Camera Gear Review News (Page 25) RSS Feed for Camera Gear Review News Report News & Deals  ►

 Wednesday, May 1, 2013
 Monday, April 29, 2013
 Tuesday, April 16, 2013
The Sigma 18-250mm f/3.5-6.3 DC Macro OS HSM Lens review page now has links to ISO 12233 resolution chart image quality samples, distortion & vignetting test results and measurements.
Posted to: Canon News,
Post Date: 4/16/2013 9:16:59 AM CT   Posted By: Bryan
 Friday, April 12, 2013
Since we were discussing the Canon EF 85mm f/1.2L II USM Lens yesterday, I thought I would put up some fresh sample pictures for that lens. Hopefully you will find them - or one of the included tips - interesting and helpful.
Posted to: Canon News
Post Date: 4/12/2013 10:44:23 AM CT   Posted By: Bryan
 Thursday, April 11, 2013
I included the Canon EF 85mm f/1.2L II Lens in my indoor action sports lens recommendation list. Some, in a politely-constructive way (always very appreciated), are questioning my logic for doing so. The big reason for this questioning is due to the 85mm f/1.2L II's focusing speed. This is not the fastest Canon AF system.
So the question: "Can the EF 85mm f/1.2L II Lens be used for sports action photography?" is one that I want to answer today.
The short answer is "Yes".
Here is a very slightly cropped sample photo I captured with a Canon 1D X:
Canon EF 85mm f/1.2L II USM Lens Sample Sports Picture
Is it sharp? That is a good question because it is easy to make web-sized images sharp. Even with very light sharpening ("2" in DPP), the eyelashes are sharp as shown in the screen capture below. The screen capture is lower quality than DPP's RAW conversion (the sharpening is not as clean), but I want to show the active AF point placed on the jaw line:
Canon EF 85mm f/1.2L II USM Lens Sample Sports Picture AF Point Overlay
Close and fast approaching subjects present a challenge to the autofocus systems of both cameras and lenses. This runner was very close and moving fast. She was on the inside lane of the track and I was off of the track *just* far enough to not disturb the race. It is going to be hard to get much closer to any action - and dangerous to get that close to anything faster. The 1D X has proven very impressive to me, making it a great choice for finding the limitations of the lens. This shot and a significant percentage of my other 85 f/1.2 action images are in sharp focus.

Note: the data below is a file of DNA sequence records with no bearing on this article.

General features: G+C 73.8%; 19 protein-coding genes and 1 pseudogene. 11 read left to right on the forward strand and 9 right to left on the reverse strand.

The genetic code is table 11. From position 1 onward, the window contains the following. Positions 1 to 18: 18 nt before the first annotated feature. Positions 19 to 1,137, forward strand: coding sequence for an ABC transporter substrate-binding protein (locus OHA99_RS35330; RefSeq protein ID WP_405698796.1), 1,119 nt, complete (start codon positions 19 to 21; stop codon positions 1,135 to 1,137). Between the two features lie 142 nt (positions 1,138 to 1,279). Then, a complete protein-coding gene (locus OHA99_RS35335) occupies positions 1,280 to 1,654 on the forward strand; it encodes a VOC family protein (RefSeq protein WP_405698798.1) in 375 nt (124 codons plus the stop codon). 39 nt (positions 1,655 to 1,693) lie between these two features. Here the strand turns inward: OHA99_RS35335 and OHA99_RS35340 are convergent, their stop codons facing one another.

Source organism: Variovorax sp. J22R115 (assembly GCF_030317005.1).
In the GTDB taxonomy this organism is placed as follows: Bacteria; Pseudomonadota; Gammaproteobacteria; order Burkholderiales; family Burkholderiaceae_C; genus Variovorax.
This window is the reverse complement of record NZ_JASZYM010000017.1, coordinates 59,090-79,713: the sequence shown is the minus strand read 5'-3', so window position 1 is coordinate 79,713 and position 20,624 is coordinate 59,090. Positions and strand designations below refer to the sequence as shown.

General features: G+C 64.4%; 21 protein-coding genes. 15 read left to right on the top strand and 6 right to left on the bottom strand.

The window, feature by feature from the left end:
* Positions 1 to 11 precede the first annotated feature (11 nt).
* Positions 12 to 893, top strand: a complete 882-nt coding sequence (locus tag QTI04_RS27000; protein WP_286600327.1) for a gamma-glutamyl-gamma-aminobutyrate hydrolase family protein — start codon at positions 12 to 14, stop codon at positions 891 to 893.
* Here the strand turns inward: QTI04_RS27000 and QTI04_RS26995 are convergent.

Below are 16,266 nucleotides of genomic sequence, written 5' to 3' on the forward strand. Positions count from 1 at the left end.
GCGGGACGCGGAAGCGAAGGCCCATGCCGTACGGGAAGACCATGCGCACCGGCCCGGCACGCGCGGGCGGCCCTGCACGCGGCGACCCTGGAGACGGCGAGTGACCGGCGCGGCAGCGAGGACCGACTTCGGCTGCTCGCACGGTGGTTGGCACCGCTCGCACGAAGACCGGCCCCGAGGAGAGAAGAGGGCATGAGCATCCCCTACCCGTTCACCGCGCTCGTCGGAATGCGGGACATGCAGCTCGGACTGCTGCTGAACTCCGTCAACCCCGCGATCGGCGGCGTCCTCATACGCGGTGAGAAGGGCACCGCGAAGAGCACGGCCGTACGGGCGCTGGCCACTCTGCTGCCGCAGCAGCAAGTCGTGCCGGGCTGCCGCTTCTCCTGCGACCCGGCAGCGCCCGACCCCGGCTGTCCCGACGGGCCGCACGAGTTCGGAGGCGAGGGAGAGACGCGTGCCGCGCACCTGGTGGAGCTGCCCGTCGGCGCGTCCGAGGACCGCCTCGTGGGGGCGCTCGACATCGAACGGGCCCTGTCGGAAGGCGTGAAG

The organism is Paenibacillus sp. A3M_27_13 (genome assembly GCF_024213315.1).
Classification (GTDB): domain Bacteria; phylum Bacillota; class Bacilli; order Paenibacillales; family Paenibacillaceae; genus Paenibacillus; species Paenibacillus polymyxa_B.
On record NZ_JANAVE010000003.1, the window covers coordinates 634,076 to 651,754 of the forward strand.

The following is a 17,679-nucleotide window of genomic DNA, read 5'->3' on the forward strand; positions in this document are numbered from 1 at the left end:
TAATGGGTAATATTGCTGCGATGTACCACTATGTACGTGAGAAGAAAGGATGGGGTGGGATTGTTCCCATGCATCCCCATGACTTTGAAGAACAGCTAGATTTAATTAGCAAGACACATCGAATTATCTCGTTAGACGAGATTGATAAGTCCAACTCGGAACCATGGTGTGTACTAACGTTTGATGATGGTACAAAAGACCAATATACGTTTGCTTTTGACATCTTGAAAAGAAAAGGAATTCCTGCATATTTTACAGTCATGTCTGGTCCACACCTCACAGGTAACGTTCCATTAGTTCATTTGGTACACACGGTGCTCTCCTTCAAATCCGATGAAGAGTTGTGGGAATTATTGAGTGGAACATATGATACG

Adding to the challenge of capturing in-focus action sports images with this lens is the razor-thin depth of field at f/1.2. Maintaining a focus point on the same plane of focus as the in-action subject's eyes is a challenge. Do not expect an in-focus hit rate as high as with some good f/2.8 lenses - though the 85 f/1.2L II bested some other non-Canon f/2.8 lenses I was testing at the same event.
You of course do not have to use a wide open aperture, but ... f/1.2 is a leading contributor to the major awesomeness of this lens. It is seldom too dark to stop action with an f/1.2 aperture as the in-action subject's ability to see becomes an issue.
Actually, it can be too bright to shoot sports at f/1.2 unless you have the right DSLR camera. Shooting under full sunlight as shown in the sample above? You need a DSLR with 1/8000 shutter speed capability (only higher end models have it) along with ISO 50 to keep images dark enough to avoid blown highlights in some scenarios. These were the settings used in the sample above. Alternatively, a neutral density filter can be used.
Returning to the autofocus speed question ... Can other Canon lenses focus faster than the 85 f/1.2L II? Yes. But, this 85mm f/1.2 action sports sample is far from a 1-off autofocus accident. My overall focus hit rate is decent with this lens.
Can any other Canon lens produce the same sports image look?
No. I love this lens.
Posted to: Canon News
Post Date: 4/11/2013 9:32:03 AM CT   Posted By: Sean
 Monday, April 8, 2013
If you have been following this blog/new page, you know that I have been making a big effort to get good image quality results from the Tamron 24-70mm f/2.8 Di VC USD Lens. This is currently the only full frame-compatible lens available in the 24-70mm focal length range with both an f/2.8 max aperture and Vibration Control - a combination that many of us find very attractive.
Evaluating this lens, as I hinted, has been very problematic. The first lens I bought had a serious image quality issue - Tamron wanted it back for analysis.
The second lens I bought performed well, but was noticeably softer on the right side - the side that shows in the site's ISO 12233 image quality tool. I suspected decentering and sent the lens to Tamron for repair/adjustment.
The lens came back from repair performing worse than before I sent it in. Tamron sent me a shipping label to take a second try at the repair.
The results from the second repair, the fourth test, are now found on the Tamron 24-70mm VC Lens Image Quality page. And, <drumroll>, they look very good!
We spent over a full week testing this lens model for the ISO 12233 chart test alone, but persistence has paid off ... I think we have an as-good-as-it-gets copy in our hands now. This process has not said good things about the quality control for this lens model, but again, the image quality looks very nice to me.